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UK Military Could Have ‘Drone Swarms’ Ready by Middle of Next Year

The swarm drone concept is catching on with militaries around the world.

The UK military could have “drone swarm” units by the middle of next year to perform tasks including suicide missions inside enemy lines and overwhelming adversary air defenses, Ian Williams-Wynn, Managing Director of drone manufacturer Blue Bear, revealed to the Telegraph.

The UK Ministry of Defense (MoD) has invested 4 million pounds ($5.3 million) in the Bedfordshire drone manufacturer for the project, William-Wynn told the paper.

The company has matched the MoD’s funding and the UK military could now get a battery of 20 network-enabled drones for around 5 million pounds ($6.6 million) in six months, he explained.

The concept of “swarm drones” includes the deployment of multiple units of small unmanned aerial systems (UAS) to overwhelm enemy air defenses, conduct cyber-attacks, and provide live images to control centers located thousands of miles away from the operational area.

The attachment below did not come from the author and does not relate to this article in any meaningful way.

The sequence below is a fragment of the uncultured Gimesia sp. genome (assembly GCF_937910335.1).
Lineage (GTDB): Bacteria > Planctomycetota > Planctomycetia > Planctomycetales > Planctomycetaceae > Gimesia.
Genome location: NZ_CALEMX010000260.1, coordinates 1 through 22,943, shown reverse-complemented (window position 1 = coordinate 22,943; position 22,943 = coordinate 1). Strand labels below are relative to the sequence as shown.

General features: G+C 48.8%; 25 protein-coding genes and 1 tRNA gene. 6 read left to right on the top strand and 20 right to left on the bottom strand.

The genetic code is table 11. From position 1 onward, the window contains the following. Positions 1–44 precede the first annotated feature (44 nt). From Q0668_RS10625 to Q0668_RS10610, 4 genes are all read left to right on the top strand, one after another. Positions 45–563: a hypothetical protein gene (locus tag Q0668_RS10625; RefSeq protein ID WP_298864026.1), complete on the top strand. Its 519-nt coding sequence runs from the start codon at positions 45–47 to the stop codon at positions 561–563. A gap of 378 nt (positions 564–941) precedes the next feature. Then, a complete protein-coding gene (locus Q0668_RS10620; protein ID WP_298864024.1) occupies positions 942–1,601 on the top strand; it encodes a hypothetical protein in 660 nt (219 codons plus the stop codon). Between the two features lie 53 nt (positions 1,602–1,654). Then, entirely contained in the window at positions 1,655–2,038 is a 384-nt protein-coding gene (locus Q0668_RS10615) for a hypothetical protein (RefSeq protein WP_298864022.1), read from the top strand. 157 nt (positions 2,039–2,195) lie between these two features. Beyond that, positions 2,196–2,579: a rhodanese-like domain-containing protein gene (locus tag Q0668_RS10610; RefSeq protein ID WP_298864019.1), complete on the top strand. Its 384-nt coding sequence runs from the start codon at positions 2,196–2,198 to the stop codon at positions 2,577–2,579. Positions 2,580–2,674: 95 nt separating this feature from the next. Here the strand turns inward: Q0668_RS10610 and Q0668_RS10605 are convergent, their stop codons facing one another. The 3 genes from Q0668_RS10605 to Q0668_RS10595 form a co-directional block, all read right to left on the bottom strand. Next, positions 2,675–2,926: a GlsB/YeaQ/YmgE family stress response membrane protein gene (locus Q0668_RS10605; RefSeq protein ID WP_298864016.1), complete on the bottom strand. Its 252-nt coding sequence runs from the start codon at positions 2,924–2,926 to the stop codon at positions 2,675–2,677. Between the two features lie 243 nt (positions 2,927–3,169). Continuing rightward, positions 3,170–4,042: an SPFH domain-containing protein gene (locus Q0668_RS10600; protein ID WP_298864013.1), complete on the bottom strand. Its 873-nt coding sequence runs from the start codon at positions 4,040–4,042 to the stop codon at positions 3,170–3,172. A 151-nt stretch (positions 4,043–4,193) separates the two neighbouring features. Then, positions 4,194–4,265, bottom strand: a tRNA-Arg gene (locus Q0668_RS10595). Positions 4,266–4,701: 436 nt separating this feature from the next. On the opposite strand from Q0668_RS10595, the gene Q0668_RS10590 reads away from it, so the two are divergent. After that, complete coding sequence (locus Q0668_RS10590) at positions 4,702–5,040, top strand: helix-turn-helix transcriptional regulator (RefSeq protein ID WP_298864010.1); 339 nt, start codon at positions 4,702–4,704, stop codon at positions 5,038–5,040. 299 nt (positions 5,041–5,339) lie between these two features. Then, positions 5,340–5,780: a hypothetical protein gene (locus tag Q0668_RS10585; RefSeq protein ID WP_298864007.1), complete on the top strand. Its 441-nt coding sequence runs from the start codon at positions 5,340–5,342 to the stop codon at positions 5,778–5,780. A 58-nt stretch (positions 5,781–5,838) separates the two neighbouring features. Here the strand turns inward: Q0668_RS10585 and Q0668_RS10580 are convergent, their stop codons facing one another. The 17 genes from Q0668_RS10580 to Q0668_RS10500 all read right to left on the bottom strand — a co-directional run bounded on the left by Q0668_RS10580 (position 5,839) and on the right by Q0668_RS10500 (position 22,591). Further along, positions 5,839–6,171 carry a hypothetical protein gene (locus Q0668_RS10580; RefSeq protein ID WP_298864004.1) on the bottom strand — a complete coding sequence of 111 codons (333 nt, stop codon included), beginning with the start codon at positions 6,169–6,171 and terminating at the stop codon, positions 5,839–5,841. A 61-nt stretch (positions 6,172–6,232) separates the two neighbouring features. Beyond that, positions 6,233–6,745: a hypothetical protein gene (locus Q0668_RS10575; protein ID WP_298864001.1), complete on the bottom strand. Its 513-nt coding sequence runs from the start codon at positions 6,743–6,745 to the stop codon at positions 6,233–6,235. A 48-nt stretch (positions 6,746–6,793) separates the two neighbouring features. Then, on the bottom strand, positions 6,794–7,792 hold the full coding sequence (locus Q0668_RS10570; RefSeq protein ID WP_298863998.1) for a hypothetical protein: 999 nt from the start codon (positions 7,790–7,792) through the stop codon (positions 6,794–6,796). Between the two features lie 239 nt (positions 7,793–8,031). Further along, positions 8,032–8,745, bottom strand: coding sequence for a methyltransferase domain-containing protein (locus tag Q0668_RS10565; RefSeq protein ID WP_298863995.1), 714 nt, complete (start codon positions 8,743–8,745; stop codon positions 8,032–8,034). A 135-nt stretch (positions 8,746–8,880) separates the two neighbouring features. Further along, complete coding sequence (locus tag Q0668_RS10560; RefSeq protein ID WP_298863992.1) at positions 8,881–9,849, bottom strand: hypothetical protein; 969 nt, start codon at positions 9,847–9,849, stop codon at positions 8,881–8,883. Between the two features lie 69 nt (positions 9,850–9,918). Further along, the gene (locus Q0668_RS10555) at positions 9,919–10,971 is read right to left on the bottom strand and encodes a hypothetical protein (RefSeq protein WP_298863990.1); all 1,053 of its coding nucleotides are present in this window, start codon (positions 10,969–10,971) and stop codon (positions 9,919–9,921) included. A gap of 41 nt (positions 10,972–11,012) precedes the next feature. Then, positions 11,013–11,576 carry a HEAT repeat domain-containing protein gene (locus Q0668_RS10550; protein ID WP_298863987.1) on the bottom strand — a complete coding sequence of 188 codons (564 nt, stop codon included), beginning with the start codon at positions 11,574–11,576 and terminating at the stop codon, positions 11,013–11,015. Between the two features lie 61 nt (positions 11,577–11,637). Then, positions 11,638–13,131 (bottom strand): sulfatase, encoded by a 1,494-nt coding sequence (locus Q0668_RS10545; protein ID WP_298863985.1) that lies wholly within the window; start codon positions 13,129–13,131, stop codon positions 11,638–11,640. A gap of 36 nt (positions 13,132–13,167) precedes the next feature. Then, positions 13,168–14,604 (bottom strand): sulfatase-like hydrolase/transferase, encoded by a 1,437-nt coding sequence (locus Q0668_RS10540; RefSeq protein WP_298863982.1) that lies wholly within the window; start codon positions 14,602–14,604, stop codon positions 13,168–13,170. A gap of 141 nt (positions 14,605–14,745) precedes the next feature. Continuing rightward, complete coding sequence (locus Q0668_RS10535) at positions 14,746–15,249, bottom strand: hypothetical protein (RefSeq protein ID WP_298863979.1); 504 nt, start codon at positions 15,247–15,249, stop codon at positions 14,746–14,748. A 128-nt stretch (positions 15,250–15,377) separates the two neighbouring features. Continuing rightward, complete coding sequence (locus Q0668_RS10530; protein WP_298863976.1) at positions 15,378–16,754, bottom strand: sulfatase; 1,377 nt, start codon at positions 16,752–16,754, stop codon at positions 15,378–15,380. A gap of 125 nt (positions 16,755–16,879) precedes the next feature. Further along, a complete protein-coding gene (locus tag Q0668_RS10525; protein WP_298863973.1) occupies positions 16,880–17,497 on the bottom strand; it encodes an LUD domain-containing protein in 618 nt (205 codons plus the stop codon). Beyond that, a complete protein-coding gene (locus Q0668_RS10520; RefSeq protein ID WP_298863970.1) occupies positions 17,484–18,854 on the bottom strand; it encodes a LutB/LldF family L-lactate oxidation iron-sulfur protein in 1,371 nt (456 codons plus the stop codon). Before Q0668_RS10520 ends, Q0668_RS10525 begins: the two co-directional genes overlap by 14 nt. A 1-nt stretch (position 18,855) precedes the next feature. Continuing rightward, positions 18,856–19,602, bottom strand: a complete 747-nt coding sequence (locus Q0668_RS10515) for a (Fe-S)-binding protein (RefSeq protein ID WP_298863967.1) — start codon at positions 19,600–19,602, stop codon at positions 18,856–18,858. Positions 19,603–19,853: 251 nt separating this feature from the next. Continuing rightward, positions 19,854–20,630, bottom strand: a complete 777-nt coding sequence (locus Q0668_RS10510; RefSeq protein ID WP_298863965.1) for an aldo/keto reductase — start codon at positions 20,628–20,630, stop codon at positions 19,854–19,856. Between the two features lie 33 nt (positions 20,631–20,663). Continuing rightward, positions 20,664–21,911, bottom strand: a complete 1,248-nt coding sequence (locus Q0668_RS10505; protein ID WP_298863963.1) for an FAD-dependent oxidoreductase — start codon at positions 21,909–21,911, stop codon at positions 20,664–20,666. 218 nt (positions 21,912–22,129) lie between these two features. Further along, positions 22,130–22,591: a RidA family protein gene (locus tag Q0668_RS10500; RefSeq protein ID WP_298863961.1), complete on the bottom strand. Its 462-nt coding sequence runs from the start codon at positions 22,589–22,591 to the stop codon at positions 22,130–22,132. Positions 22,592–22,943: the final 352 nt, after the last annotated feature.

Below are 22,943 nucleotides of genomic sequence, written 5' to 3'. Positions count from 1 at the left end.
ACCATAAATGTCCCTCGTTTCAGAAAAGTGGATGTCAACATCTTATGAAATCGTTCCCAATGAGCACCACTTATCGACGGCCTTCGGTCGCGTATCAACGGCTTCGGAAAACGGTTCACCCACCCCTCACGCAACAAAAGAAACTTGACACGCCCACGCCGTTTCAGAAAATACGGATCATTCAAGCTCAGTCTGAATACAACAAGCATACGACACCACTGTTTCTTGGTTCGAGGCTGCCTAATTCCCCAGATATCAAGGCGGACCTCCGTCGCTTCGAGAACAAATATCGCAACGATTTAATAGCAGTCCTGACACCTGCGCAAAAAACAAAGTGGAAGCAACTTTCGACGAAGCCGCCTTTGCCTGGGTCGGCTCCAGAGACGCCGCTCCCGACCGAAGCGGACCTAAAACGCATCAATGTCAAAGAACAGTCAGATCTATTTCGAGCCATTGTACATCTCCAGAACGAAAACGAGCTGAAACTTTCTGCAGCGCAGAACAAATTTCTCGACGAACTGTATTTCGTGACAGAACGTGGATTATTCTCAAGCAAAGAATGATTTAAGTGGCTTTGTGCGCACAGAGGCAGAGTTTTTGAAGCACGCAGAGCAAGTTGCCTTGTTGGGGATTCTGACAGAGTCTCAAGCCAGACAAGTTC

Former Defense Secretary, Gavin Williamson, announced in February last year that the “drone swarm” units would be deployed in the armed forces by the end of 2019.

Pandemic Delayed Project

The Royal Air Force’s (RAF) 216 squadron based at RAF Waddington in Lincolnshire was reportedly reactivated in April with the task of testing future “drone swarm” capability.

The task, however, reportedly got overshadowed by the MoD’s changed priorities in the light of the pandemic.

The squadron is now working with the RAF’s Rapid Capabilities Office to bring experimental concepts into military service as quickly as possible.

Fighter Jet Mission Assistance

The primary task of the swarm capability is to confuse enemy air defenses and infrastructure while conventional aircraft like the F-35 or Eurofighter Typhoon safely carry out strikes.

The swarm drone concept is catching on with militaries around the world as expendable mission platforms which can be deployed in much larger numbers because of their comparatively low cost.

That’s why the UK, despite having an array of drones such as the Reaper and the upcoming Protector, is going ahead with the swarm technology.

Williams-Wynn remarked that there is resilience and flexibility in having a large fleet of cheaper drones with surveillance, electronic warfare, and other capabilities. “The platform is irrelevant. It’s a digital backbone and a nervous system to enable a mix of airborne, land, and maritime assets.”

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